# Linear combination of a matrix

• Derill03

#### Derill03

im given four vectors as a 1x4 matrices:

[1,4,2,8]^t = v1
[2,5,3,9]^t = v2
[11,14,12,18]^t = v3
[4,3,2,1]^t = v4

and I am asked to express the vector v= [7,9,6,8]^t in two ways as a linear combination of {v1,v2,v3,v4}?

I know the vectors are linearly independent cause none of the vectors are multiples of each other, but i can't seem to find a c1,c2,c3,c4 that will work, am i missing something?

Your first step would be to write out a formula for what is required. So, using your notation, you need to find c1, c2, c3, and c4 such that
c1 v1 + c2 v2 + c3 v3 + c4 v4 = v
Plug in the vectors into the equation and then write out the equation coordinate wise (so you will have four equations in total).

I tried to solve it this way:

c1 + 2c2 + 11c3 + 4c4 = 7
4c1 + 5c2 + 14c3 + 3c4 = 9
2c1 + 3c2 + 12c3 + 2c4 = 6
8c1 + 9c2 + 18c3 + c4 = 8

but I am havin trouble finding a solution to this equation, any suggestions? I used the equation solver on my ti-89 and it comes back "false", is there really no solution?

Wait, your vector's aren't linearly independent! Check the determinant and you'll see that they are linearly dependant. In fact, the question asks for two ways of writing a vector using a certain basis. If you have a linearly independent set of vectors, there exists a unique (or none, if the set doesn't span the space your vector is in) coordinate that defines an arbitrary vector using that set of vectors. If it is asking for two, then obviously you are dealing with a linearly dependent set.

Remember, being a linear combination of vectors doesn't mean one vector is simply a multiple of another, but that it can be expressed as a combination of the other vectors given; that is, v= av1 + bv2 + cv3 where a,b,c, don't equal 0 and you can pick each v out of those 4 that you have.

Last edited:
ow can this be expressed as a linear combination if the simultaneous equations have no solution? Bc i would need to solve for c1,c2,c3,c4 in order to write a linear combination right?'

I know how to find linear combinations by solving for the constants, but i am just not sure if this set of vectors can be wrote as a linear combo? Can these vectors be wrote as a linear combo?

Derill03 said:
ow can this be expressed as a linear combination if the simultaneous equations have no solution?
If the vectors v1, v2, v3, and v4 in your first post are linearly dependent, they can't possibly span R4, and this means that some vectors in R4 are not linear combinations of your four vectors.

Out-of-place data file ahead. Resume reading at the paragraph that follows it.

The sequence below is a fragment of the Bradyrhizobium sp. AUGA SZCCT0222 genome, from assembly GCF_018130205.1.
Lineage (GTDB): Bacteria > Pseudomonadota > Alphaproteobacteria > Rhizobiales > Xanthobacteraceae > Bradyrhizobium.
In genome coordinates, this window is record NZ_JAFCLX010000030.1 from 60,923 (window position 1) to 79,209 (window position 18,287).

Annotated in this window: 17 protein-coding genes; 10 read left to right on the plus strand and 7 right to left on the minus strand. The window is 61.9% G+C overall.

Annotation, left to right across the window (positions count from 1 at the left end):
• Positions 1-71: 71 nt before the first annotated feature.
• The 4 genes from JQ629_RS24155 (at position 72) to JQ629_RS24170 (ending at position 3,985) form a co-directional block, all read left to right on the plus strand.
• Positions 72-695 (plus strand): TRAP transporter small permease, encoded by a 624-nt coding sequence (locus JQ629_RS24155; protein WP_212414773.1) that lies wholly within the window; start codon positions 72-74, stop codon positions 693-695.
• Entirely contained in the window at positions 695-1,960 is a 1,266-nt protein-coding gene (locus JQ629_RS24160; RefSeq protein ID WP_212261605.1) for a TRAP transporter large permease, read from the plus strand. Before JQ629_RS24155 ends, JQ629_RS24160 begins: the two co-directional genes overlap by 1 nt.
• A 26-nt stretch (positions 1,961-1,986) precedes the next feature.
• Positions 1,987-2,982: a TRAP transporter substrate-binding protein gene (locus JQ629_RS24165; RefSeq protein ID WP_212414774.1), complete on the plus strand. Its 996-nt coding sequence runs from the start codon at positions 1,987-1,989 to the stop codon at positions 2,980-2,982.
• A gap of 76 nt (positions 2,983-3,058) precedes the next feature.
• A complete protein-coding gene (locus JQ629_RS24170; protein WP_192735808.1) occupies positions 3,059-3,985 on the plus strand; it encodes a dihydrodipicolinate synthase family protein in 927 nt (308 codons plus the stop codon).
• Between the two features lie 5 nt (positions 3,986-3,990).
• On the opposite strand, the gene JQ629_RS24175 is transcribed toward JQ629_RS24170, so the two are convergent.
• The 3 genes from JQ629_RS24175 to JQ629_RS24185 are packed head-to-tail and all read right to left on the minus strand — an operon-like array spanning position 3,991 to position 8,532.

Derill03 said:
Bc i would need to solve for c1,c2,c3,c4 in order to write a linear combination right?'
Right.
Derill03 said:
I know how to find linear combinations by solving for the constants, but i am just not sure if this set of vectors can be wrote as a linear combo? Can these vectors be wrote as a linear combo?
If (7, 9, 6, 8) is a linear combination of v1, v2, v3, and v4, then your system of equations will produce at least one solution. If not, then the system of equations has no solutions (is inconsistent).

Your system of equations is a good start.
c1 + 2c2 + 11c3 + 4c4 = 7
4c1 + 5c2 + 14c3 + 3c4 = 9
2c1 + 3c2 + 12c3 + 2c4 = 6
8c1 + 9c2 + 18c3 + c4 = 8

It would be good practice to solve this system manually, not relying on your calculator. You can do this by using an augmented matrix:

[1 2 11 4 | 7]
[4 5 14 3 | 9]
[2 3 12 2 | 6]
[8 9 13 1 | 8]

If there really is no solution to the system of equations, you'll end up with a row that looks like this:
[0 0 0 0 | 2]

The 2 on the right side is just for example. In an inconsistent system, you'll end up with some nonzero number there and zeros on the other entries in that row.

I do get an inconsistency for the system of equations so does this mean there is no linear combination for the vectors?

Yes.

How can i tell if any of the vectors can be removed from the set without changing the span?

If your set of vectors is linearly dependent, then at least one of them is a linear combination of the others.

You check for linear dependence or linear independence in the same way--by finding solutions for the constants in c1*v1 + c2*v2 + c3*v3 + c4*v4 = 0.

If the vectors are linearly independent, there will be only one solution for the constants: c1 = c2 = c3 = c4 = 0.

If the vectors are linearly dependent, there will be an infinite number of solutions for the constants, where at least one of the constants is nonzero. Pick a vector whose coefficient is nonzero and solve for it. That vector is a linear combination of the other vectors, and can be removed without changing the span of the set of vectors.